Platform: PS4, Xbox One
After years spent headlining the Skylanders franchise, diminutive dragon Spyro is back in his own games. Way back, in fact, with this glossed up remaster of the trio of platformers that graced the original PlayStation. Spyro Reignited Trilogy brings together Spyro the Dragon, Spyro 2: Gateway to Glimmer and Spyro: Year of the Dragon, giving them a lustrous makeover for modern consoles. The package is seemingly tailor-made to tap into the nostalgia market in much the same way 2017’s Crash Bandicoot remastering did, but that’s far more fraught a proposition here.
Where Crash’s earliest efforts were variations of ‘run into screen while spinning’, always in a rush and demanding a surprising amount of skill and focus, Spyro’s open 3D worlds and freedom to explore lend the games a much slower pace. That in turn makes it easier to spot how poorly these games have aged.
Spyro the Dragon comes off worst here. By far the simplest, its bare-bones plot and a progression structure that amounts to rescuing your fellow dragons – transformed into crystals by the big bad – by simply walking up to them, is so basic that even very young players are likely to be bored. Spyro 2 and Year of the Dragon fare slightly better, still reflecting how PS1-era games matured with their audiences, adding in more complex puzzles, larger areas to explore, and even the occasional challenging boss fight, but there’s nothing here that will really test players, new or old.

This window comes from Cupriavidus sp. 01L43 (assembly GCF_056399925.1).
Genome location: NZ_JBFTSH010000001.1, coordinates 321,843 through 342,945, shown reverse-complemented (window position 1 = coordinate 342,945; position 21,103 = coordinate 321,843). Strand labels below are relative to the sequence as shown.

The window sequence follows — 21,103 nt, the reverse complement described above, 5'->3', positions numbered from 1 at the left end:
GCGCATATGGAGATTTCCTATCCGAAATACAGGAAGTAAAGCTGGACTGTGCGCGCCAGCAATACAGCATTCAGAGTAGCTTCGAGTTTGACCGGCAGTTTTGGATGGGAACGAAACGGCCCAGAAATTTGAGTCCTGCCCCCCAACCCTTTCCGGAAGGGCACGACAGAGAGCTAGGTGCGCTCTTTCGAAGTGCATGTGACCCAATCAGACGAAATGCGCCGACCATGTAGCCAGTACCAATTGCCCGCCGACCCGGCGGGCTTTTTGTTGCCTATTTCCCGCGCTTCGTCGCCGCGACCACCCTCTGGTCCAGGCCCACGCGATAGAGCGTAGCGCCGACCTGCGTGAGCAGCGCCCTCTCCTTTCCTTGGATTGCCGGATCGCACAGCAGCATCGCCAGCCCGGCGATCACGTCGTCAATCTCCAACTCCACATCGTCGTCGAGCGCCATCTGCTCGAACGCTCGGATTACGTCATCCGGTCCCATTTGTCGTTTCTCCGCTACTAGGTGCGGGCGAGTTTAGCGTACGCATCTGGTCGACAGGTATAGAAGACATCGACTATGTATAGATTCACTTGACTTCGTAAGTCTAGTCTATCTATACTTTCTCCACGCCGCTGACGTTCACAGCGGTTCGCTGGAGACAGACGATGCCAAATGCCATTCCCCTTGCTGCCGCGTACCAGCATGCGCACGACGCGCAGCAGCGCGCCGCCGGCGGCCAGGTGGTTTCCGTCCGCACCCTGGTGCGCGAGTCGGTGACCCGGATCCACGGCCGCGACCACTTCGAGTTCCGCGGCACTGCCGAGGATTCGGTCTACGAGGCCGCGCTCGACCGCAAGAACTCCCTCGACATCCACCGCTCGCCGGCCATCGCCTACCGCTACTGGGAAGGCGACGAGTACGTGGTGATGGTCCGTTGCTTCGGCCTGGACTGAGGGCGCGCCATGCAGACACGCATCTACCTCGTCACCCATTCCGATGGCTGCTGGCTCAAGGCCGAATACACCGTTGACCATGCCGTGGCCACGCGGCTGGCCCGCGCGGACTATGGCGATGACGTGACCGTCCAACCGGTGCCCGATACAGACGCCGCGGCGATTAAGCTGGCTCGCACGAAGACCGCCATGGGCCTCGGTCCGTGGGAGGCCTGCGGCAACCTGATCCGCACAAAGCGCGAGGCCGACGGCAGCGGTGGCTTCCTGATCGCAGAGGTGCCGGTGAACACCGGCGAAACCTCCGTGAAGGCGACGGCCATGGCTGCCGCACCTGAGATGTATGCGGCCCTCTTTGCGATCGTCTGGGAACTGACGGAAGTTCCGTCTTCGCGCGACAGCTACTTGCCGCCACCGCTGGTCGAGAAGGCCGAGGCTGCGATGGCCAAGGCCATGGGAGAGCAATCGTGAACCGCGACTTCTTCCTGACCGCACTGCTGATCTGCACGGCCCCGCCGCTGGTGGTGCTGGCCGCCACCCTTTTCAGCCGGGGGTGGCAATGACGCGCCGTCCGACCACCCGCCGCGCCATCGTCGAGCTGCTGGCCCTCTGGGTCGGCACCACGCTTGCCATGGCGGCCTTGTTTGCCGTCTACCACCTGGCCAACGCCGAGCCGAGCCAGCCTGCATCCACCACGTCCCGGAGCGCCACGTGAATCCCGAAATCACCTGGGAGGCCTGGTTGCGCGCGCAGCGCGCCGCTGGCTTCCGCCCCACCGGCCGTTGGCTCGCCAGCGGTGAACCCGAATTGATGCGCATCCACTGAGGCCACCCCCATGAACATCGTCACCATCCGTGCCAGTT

The flying levels are a nightmare to control.
That is, with the exceptions of the controls themselves. Players can customise between updated Reignited controls or the clunkier PS1 control schemes – and while dashing around, head-butting enemies, breathing fire, and gliding between platforms won’t throw up much difficulty, the flying levels are a nightmare to control with a camera you’re constantly fighting against.
The overall saving grace here is the sheer quality of the remastering. All three games look beautiful, with warm and charismatic characters animated at near-cinematic quality. Environments, meanwhile, maintain the structure and layout of the originals, but are more lavishly decorated and awash in colour. The audio experience has been similarly enhanced, with an upgraded musical soundtrack, plus new cast recordings delivering consistent performances across the series. In terms of raw presentation, Spyro Reignited stands shoulder to shoulder with any modern game.
Yet while the remastering is fantastic, the ultimate problem here is the dated nature of the games themselves. Even viewed strictly as kids’ titles, they’re overly simplistic for a demographic now used to building whole worlds in the likes of Minecraft, while returning fans are likely to find these too basic to really engage with as adults.